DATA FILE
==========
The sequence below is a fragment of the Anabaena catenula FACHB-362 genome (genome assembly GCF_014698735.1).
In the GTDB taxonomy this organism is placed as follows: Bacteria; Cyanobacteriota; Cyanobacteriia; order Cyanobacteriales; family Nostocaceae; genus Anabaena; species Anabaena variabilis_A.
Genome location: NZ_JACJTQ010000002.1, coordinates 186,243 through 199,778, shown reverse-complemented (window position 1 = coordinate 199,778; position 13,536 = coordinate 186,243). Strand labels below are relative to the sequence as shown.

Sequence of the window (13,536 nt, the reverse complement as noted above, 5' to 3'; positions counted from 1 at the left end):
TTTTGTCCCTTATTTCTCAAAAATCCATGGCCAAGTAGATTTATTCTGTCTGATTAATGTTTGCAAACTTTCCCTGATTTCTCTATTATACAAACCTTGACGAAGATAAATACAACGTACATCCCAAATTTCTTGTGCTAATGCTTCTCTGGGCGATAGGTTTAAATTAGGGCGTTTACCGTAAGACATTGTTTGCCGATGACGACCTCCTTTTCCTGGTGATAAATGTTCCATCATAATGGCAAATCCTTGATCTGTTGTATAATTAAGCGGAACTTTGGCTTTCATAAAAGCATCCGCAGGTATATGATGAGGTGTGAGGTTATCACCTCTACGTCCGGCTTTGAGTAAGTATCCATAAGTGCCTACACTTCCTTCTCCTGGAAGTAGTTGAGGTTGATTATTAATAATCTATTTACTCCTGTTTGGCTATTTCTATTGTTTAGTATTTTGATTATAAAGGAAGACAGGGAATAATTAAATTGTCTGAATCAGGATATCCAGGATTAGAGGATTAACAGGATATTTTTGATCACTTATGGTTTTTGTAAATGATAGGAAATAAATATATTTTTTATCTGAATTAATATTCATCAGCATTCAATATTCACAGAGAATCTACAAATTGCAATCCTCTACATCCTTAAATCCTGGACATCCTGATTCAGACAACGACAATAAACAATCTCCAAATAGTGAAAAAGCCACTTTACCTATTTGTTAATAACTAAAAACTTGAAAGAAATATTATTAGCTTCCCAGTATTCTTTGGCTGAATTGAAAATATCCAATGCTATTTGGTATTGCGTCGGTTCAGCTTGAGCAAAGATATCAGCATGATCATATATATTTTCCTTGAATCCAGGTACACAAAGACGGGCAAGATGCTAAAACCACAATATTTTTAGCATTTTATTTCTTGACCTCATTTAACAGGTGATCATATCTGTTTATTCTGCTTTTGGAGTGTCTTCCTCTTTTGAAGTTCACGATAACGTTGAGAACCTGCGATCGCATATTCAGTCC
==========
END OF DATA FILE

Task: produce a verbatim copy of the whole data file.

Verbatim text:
The sequence below is a fragment of the Anabaena catenula FACHB-362 genome (genome assembly GCF_014698735.1).
In the GTDB taxonomy this organism is placed as follows: Bacteria; Cyanobacteriota; Cyanobacteriia; order Cyanobacteriales; family Nostocaceae; genus Anabaena; species Anabaena variabilis_A.
Genome location: NZ_JACJTQ010000002.1, coordinates 186,243 through 199,778, shown reverse-complemented (window position 1 = coordinate 199,778; position 13,536 = coordinate 186,243). Strand labels below are relative to the sequence as shown.

Sequence of the window (13,536 nt, the reverse complement as noted above, 5' to 3'; positions counted from 1 at the left end):
TTTTGTCCCTTATTTCTCAAAAATCCATGGCCAAGTAGATTTATTCTGTCTGATTAATGTTTGCAAACTTTCCCTGATTTCTCTATTATACAAACCTTGACGAAGATAAATACAACGTACATCCCAAATTTCTTGTGCTAATGCTTCTCTGGGCGATAGGTTTAAATTAGGGCGTTTACCGTAAGACATTGTTTGCCGATGACGACCTCCTTTTCCTGGTGATAAATGTTCCATCATAATGGCAAATCCTTGATCTGTTGTATAATTAAGCGGAACTTTGGCTTTCATAAAAGCATCCGCAGGTATATGATGAGGTGTGAGGTTATCACCTCTACGTCCGGCTTTGAGTAAGTATCCATAAGTGCCTACACTTCCTTCTCCTGGAAGTAGTTGAGGTTGATTATTAATAATCTATTTACTCCTGTTTGGCTATTTCTATTGTTTAGTATTTTGATTATAAAGGAAGACAGGGAATAATTAAATTGTCTGAATCAGGATATCCAGGATTAGAGGATTAACAGGATATTTTTGATCACTTATGGTTTTTGTAAATGATAGGAAATAAATATATTTTTTATCTGAATTAATATTCATCAGCATTCAATATTCACAGAGAATCTACAAATTGCAATCCTCTACATCCTTAAATCCTGGACATCCTGATTCAGACAACGACAATAAACAATCTCCAAATAGTGAAAAAGCCACTTTACCTATTTGTTAATAACTAAAAACTTGAAAGAAATATTATTAGCTTCCCAGTATTCTTTGGCTGAATTGAAAATATCCAATGCTATTTGGTATTGCGTCGGTTCAGCTTGAGCAAAGATATCAGCATGATCATATATATTTTCCTTGAATCCAGGTACACAAAGACGGGCAAGATGCTAAAACCACAATATTTTTAGCATTTTATTTCTTGACCTCATTTAACAGGTGATCATATCTGTTTATTCTGCTTTTGGAGTGTCTTCCTCTTTTGAAGTTCACGATAACGTTGAGAACCTGCGATCGCATATTCAGTCC